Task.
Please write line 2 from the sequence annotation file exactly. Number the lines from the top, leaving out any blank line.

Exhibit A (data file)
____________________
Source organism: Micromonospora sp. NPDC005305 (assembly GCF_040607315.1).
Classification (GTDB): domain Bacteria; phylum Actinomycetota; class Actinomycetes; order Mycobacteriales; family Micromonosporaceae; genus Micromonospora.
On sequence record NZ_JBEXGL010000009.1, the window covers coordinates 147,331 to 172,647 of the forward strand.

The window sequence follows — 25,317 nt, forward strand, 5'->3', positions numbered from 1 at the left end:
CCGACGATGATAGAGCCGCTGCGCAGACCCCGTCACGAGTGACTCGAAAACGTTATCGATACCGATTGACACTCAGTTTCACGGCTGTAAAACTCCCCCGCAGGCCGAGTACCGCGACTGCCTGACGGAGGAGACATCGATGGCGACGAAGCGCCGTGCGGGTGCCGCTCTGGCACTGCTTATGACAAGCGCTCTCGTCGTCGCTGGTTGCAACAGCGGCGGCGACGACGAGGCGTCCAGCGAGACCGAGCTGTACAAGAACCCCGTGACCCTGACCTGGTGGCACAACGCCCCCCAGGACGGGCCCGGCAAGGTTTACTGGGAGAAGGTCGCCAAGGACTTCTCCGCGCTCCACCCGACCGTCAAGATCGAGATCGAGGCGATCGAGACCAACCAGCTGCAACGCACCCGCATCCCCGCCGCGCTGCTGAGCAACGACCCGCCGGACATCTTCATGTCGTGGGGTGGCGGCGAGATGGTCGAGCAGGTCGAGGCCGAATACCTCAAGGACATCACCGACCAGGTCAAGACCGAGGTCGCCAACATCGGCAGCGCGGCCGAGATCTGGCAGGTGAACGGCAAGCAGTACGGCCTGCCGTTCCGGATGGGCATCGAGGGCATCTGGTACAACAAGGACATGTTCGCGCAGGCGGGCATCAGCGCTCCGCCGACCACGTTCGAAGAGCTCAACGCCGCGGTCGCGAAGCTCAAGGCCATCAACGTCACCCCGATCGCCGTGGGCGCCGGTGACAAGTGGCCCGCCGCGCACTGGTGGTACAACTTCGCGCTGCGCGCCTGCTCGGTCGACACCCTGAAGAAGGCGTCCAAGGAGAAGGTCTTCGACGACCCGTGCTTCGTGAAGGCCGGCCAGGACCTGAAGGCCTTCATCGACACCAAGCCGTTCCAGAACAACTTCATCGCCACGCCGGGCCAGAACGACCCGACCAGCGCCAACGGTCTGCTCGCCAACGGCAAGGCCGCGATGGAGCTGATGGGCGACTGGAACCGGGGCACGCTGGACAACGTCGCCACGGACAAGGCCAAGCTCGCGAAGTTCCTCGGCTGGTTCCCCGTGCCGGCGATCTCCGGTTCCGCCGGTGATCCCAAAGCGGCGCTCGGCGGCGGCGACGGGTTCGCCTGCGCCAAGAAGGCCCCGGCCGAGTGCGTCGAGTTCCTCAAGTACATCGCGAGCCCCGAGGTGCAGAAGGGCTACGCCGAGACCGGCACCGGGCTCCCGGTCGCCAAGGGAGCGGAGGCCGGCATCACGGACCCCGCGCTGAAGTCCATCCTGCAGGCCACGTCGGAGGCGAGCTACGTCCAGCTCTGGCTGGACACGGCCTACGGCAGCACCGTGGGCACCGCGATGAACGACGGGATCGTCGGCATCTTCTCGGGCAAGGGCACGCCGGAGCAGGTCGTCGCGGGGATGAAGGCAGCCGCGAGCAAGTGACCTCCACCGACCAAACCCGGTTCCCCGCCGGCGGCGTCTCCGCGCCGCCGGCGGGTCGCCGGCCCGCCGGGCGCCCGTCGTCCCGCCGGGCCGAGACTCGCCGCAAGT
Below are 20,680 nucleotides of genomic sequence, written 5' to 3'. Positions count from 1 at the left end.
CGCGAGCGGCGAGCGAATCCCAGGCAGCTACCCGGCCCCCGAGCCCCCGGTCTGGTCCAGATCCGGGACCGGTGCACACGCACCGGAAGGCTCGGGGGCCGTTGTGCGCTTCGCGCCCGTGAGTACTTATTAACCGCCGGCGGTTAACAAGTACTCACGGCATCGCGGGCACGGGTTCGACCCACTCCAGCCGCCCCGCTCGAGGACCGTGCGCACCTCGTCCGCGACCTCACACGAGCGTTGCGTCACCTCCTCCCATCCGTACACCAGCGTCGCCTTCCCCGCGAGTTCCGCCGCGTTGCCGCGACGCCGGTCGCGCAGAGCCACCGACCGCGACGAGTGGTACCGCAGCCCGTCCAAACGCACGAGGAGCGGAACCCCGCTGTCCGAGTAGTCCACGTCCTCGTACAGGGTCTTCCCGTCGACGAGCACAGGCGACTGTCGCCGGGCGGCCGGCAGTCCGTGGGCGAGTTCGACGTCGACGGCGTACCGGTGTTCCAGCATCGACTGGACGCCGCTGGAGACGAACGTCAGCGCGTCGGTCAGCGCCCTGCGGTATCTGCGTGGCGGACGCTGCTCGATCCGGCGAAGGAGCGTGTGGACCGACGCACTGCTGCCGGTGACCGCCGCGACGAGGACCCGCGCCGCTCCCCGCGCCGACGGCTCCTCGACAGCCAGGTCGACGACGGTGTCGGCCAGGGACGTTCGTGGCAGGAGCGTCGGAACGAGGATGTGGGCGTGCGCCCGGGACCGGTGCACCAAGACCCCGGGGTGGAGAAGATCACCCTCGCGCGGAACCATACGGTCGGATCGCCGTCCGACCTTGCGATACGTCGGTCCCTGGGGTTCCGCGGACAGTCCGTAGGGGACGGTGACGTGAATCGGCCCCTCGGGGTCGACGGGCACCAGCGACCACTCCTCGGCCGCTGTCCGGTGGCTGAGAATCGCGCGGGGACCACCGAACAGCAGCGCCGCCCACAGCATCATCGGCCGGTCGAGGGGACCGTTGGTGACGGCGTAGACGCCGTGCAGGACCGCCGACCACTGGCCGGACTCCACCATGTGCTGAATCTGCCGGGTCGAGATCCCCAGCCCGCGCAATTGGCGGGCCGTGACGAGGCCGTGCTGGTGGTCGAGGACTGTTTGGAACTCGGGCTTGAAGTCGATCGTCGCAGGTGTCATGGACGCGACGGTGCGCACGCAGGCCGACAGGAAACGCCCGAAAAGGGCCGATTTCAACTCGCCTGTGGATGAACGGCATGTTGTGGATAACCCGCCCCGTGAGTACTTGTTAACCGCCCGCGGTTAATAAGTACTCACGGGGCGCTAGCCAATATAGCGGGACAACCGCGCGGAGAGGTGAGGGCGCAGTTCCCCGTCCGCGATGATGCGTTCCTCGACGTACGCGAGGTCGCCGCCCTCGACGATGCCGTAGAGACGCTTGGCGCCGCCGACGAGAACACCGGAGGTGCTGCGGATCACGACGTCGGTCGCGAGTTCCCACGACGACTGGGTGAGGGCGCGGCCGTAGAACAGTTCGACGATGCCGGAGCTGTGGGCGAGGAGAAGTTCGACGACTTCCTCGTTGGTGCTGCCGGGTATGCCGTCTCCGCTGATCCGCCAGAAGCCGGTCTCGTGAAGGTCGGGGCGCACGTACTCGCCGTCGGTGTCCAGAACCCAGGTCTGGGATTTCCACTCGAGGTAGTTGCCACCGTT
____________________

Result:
Classification (GTDB): domain Bacteria; phylum Actinomycetota; class Actinomycetes; order Mycobacteriales; family Micromonosporaceae; genus Micromonospora.